A part of me would like to remain contrarian and give it to Abbey Road. I’m fighting back an even more contrarian impulse to give the prize to Led Zeppelin’s untitled fourth album, but I just can’t do it. As I poured over all thirteen tracks off Sgt. Pepper once again over the last week, picking them apart, analyzing them from every which way, going over these songs in their embryonic states, I’m struck once again by the magnitude of what the Beatles pulled off. They accomplished more in that simple E chord piano crash at the end of “A Day In The Life” than many bands can hope to achieve in a lifetime. Every time I hear that incredible wall of sound fade away into the distance, I can’t help but think, “Godd*mit, they did it!” Sgt. Pepper isn’t my favorite album, but I simply can’t dismiss its quality, it’s legacy or its historic impact. It is indeed, the greatest album of all-time.
“Sgt. Pepper’s Lonely Hearts Club Band is one of the most important steps in our career,” Lennon once said. “It had to be just right. We tried and I think succeeded in achieving what we set out to do.” In his imitable fashion, Ringo echoed John’s thoughts in the Anthology series saying, “Sgt. Pepper was a special album…it was love and peace; it was a fabulous period, for me and the world.” And so it remains.
The Bootleg Bin
Since it figures so much into the tale of the creation of Sgt. Pepper, it’s only fair that you get to hear the Beatle’s last ever-performance in front of a paying audience at Candlestick Park in San Francisco on August 29, 1966. The first thing you’ll notice when you listen to this recording is the screaming. It’s actually the first thing you notice when you listen to pretty much any Beatles live bootleg; even the recently cleaned up and officially released Live At The Hollywood Bowl compilation. I actually have an uncle who went to this show and taped it. One day, while I was a still a teenager, he busted out the old cassette for me to listen to. My eyes grew wide as he opened the case, took out the tape and put it into an old stereo only for a tidal wave of teenage ululation crash through the speakers in our living room. In the faint distance you could just barely make out what sounded like a rock band thrashing away. I was disappointed to say the least.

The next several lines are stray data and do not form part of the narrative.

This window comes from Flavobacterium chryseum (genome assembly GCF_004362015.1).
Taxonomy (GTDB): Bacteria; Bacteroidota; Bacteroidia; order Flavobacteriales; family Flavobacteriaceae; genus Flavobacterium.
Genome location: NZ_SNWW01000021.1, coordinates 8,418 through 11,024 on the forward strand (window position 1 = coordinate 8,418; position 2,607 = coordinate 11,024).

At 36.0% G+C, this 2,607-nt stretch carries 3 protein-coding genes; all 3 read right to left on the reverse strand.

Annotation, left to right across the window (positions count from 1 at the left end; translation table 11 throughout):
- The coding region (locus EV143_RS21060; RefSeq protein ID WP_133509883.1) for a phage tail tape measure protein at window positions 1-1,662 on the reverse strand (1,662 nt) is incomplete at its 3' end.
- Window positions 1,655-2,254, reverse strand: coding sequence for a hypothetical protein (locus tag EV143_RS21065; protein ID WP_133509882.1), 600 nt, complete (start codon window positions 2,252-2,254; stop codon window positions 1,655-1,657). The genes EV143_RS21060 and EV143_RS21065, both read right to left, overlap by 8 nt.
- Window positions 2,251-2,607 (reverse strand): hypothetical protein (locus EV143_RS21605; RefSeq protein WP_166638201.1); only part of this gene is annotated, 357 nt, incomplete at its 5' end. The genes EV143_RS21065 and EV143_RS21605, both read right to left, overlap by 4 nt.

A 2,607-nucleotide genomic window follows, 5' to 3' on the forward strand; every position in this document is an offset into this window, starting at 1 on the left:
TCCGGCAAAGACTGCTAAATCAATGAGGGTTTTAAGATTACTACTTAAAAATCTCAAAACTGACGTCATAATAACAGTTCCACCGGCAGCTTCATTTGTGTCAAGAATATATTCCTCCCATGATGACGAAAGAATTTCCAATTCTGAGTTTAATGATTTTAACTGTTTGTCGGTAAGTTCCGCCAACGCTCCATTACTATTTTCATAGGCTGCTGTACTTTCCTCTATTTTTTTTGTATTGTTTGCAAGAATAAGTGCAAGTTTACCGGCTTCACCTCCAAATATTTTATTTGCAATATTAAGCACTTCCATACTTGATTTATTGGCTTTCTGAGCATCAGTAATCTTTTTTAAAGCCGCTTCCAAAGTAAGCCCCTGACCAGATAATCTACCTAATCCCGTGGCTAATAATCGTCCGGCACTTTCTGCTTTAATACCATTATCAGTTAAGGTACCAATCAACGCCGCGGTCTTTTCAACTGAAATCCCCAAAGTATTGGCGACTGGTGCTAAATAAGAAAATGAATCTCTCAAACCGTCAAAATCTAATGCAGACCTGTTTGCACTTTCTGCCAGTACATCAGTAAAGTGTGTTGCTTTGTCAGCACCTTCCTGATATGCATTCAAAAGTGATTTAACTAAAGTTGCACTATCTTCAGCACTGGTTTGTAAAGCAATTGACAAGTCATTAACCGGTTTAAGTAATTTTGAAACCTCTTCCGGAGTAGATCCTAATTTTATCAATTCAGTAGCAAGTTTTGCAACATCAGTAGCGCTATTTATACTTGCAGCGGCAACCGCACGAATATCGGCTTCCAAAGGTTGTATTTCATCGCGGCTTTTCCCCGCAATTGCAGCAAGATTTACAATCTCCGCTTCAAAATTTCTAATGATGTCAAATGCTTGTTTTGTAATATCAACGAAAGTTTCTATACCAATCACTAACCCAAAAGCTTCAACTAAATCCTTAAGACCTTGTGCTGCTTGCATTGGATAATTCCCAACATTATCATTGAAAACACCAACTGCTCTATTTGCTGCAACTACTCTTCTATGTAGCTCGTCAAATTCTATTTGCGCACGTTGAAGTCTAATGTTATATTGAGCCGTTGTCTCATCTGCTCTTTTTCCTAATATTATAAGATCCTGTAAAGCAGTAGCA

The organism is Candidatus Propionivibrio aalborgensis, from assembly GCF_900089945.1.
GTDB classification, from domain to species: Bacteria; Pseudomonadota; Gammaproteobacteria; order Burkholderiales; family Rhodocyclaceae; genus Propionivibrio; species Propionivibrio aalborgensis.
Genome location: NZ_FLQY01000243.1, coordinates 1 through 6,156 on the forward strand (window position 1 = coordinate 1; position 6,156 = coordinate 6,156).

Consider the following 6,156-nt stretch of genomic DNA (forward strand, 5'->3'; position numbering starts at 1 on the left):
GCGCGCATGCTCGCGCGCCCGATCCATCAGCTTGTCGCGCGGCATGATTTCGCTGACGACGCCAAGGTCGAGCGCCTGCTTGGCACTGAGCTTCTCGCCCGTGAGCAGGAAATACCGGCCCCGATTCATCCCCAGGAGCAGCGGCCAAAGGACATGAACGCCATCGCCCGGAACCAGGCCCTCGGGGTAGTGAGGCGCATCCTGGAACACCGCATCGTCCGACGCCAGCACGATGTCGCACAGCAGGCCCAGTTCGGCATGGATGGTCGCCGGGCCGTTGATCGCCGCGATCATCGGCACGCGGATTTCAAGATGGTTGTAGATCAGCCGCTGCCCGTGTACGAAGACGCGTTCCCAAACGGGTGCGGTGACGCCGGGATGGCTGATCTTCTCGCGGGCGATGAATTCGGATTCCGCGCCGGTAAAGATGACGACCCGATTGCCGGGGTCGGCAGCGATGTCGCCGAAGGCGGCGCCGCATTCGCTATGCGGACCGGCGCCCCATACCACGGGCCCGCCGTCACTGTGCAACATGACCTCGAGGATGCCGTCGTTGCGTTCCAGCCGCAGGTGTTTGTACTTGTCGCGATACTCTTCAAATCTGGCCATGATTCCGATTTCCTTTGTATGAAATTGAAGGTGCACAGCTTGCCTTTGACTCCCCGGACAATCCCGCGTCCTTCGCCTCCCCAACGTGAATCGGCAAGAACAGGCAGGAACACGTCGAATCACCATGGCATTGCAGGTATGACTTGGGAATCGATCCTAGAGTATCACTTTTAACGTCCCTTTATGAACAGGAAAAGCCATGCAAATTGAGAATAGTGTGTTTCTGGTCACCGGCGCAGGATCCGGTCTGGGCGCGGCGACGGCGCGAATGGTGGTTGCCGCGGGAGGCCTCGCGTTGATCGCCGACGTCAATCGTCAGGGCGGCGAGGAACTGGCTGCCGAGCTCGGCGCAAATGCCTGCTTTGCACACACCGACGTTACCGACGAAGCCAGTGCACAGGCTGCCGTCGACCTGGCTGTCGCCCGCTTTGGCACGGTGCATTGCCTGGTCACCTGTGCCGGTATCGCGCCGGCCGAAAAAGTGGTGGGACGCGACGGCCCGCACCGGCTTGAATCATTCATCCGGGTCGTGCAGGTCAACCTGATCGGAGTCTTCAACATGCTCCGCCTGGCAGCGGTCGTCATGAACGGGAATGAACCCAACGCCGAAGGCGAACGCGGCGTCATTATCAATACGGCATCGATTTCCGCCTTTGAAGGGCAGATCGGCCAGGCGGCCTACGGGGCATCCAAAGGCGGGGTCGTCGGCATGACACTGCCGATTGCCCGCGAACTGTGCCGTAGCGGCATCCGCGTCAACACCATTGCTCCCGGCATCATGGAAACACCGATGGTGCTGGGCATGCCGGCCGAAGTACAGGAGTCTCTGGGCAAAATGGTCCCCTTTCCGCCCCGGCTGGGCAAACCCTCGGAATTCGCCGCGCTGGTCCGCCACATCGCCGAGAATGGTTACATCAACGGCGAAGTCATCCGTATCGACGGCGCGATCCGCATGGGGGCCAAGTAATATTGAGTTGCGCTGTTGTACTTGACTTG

Even if the quality of the recording below isn’t stellar, the band’s performance is pretty great, especially the final song, “Long Tall Sally”…or what remains of it anyway. Tony Barrow, the Beatles press agent who was recording the show ran out of tape as the band played and neglected to flip it over to capture the finale. C’est la vie. This final gig goes a long way to helping understand why they were so desperate to finally put their careers as a touring group behind them.